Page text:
Validation of ball spin estimates in tennis from multi-camera tracking data
The purpose of this study was to examine the accuracy of methods to estimate ball spin rate and spin axis direction using multi-camera tracking technology. The method implemented by Hawk-Eye and a theoretical ball trajectory model were assessed for their accuracy against high speed-vision. A theoretical ball trajectory model was found to estimate ball spin rate and the spin axis direction more accurately than the method used by Hawk-Eye. The superior performance of the ball trajectory model was indicated by a lower mean bias and standard deviation (2.92 ± 222.76) than Hawk-Eye (-100.01 ± 542.44), as well as narrower limits of agreement and a 327.63 RPM lower RMSE. Spin rates less than 4500 RPM were estimated with the highest accuracy, but neither method was able to consistently and accurately estimate spin rates >4500 RPM. The application of a trajectory model to multi-camera ball tracking data provides a practical and non-invasive method to accurately estimate the spin imparted when hitting, allowing for large-scale collection of spin rates during matches.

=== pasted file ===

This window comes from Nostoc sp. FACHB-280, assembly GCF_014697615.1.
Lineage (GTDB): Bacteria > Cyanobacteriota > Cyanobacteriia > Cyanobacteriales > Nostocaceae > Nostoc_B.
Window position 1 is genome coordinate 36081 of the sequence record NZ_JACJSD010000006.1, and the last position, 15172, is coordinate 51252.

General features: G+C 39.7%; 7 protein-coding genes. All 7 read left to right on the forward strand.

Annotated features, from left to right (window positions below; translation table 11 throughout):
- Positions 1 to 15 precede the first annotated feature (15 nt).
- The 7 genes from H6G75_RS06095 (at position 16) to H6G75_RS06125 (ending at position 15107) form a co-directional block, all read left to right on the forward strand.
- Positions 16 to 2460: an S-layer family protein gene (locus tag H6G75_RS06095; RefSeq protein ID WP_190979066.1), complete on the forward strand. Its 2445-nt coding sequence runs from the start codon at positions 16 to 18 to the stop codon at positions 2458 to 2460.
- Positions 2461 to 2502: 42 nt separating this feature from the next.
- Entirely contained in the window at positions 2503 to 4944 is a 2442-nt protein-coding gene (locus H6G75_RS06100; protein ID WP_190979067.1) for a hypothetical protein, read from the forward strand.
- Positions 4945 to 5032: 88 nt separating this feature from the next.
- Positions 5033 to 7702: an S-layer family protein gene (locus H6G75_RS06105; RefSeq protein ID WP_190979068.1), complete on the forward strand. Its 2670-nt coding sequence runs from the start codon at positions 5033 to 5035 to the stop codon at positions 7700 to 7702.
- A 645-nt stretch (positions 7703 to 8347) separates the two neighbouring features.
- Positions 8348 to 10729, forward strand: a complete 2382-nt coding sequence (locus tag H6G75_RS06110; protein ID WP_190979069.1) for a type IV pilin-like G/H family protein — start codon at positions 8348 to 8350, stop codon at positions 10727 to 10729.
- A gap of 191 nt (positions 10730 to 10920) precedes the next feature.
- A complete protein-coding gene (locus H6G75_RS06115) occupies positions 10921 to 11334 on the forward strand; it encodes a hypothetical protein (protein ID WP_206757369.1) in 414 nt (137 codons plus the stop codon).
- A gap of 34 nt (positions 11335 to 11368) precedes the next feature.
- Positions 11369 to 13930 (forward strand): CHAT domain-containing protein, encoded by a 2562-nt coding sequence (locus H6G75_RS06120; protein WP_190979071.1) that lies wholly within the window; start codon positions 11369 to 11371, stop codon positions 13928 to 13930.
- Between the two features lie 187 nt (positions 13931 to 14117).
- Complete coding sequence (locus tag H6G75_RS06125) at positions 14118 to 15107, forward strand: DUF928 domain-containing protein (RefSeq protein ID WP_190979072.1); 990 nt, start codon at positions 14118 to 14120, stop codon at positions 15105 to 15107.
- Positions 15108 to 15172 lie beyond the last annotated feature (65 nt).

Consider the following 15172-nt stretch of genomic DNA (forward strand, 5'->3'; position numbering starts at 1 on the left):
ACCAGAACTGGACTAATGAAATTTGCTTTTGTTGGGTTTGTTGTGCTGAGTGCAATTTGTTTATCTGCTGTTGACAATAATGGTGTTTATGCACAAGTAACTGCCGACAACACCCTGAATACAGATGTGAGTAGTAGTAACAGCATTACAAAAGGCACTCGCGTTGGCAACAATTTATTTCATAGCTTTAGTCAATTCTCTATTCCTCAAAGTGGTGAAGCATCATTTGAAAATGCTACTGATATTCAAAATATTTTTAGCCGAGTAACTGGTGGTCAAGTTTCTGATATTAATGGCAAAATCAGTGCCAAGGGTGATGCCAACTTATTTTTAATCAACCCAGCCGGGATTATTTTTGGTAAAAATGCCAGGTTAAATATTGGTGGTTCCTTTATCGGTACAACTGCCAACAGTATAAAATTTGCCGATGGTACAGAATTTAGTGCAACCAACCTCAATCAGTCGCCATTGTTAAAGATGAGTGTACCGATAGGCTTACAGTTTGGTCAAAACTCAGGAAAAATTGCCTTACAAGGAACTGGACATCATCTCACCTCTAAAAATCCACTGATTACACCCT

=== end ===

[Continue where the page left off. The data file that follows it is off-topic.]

© Copyright 2020 Journal of Sports Sciences. Taylor & Francis. All rights reserved.
|Subjects:||tennis movement biomechanics analysis|
|Notations:||sport games technical and natural sciences|
|Published in:||Journal of Sports Sciences|